|Origin:||roller, from Vulgar Latin rotulare, from Latin rotula; ROLL2|
roll1 S1 W3
if something rolls, especially something round, or if you roll it, it moves along a surface by turning over and over
round object[intransitive always + adverb/preposition, transitive]
roll down/into/through etc
The ball rolled into the street.
One of the eggs rolled off the counter.
roll something along/in/onto etc something
Roll the chicken breasts in flour.
to turn your body over one or more times while lying down, or to turn someone else's body over
person/animalalso roll over [intransitive,transitive always + adverb/preposition]
roll down/onto/off etc
The children rolled down the hill, laughing.
Ralph rolled onto his stomach.
roll somebody onto/off something
I tried to roll him onto his side.
to make something into the shape of a tube or ball
shape of tube/ballalso roll up [transitive]
roll something into a ball/tube
Roll the dough into small balls.
Would you like the paper rolled or folded?
to make something flat by rolling something heavy over it [↪ rolling pin]:
make something flat[transitive]
Pizza dough should be rolled thinly.
to fold the sleeves or legs of something that you are wearing upwards, so that they are shorter:
clothes[transitive] also roll up
His sleeves were rolled above his elbows.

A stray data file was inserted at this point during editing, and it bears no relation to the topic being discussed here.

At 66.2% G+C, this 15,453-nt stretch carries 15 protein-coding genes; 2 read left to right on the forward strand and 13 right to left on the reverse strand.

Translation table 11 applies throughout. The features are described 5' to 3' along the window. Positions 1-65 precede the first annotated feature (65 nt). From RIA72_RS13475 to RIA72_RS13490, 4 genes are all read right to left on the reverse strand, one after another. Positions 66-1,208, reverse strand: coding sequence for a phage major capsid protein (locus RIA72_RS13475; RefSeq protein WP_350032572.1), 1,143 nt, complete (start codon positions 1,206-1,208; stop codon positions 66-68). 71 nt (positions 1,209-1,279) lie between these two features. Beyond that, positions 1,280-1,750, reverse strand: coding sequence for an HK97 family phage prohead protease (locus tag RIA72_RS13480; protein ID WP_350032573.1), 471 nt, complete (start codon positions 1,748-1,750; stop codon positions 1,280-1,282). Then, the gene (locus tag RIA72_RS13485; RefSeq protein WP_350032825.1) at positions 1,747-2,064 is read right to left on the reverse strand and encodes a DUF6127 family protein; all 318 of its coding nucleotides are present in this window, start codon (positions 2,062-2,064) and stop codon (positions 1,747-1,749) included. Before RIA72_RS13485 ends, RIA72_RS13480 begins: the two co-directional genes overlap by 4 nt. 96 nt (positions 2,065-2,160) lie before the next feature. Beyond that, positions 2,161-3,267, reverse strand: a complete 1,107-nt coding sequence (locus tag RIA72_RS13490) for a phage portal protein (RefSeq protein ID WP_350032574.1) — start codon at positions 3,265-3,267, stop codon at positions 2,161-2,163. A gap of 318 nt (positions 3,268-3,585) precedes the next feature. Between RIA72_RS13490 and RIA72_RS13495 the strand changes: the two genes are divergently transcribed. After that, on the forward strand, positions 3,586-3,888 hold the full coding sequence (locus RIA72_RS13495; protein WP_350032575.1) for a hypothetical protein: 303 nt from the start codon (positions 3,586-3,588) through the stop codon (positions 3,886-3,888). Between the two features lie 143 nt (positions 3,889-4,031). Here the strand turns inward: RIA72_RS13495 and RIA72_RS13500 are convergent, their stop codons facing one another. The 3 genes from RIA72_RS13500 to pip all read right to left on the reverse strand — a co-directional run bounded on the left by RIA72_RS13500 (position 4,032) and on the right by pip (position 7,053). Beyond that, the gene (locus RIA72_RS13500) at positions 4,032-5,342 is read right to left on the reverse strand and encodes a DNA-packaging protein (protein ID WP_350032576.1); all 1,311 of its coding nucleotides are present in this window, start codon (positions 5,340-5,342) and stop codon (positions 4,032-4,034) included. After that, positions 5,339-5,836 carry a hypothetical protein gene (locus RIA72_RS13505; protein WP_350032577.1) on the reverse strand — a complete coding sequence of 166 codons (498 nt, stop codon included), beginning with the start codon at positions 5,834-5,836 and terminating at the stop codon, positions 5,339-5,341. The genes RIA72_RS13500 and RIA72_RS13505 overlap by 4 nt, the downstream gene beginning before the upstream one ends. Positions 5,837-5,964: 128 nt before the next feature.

to move on wheels, or make something that has wheels move
something with wheels[intransitive,transitive always + adverb/preposition]
roll into/forwards/past etc
Her car was slowly rolling away from the curb.
roll something to/around etc something
The waitress rolled the dessert trolley over to our table.
to move over a surface smoothly without stopping
drop of liquid[intransitive always + adverb/preposition]
roll down/onto etc
Tears rolled down her cheeks.
to move continuously in a particular direction
waves/clouds[intransitive always + adverb/preposition]DN
roll into/towards etc
Mist rolled in from the sea.
We watched the waves rolling onto the beach.
if you roll dice, you throw them as part of a game
game[intransitive and transitive]DG
if drums or thunder roll, they make a long low series of sounds:
Thunder rolled in the distance.
if a machine such as a film camera or a printing press rolls, it operates:
There was silence as the cameras started to roll.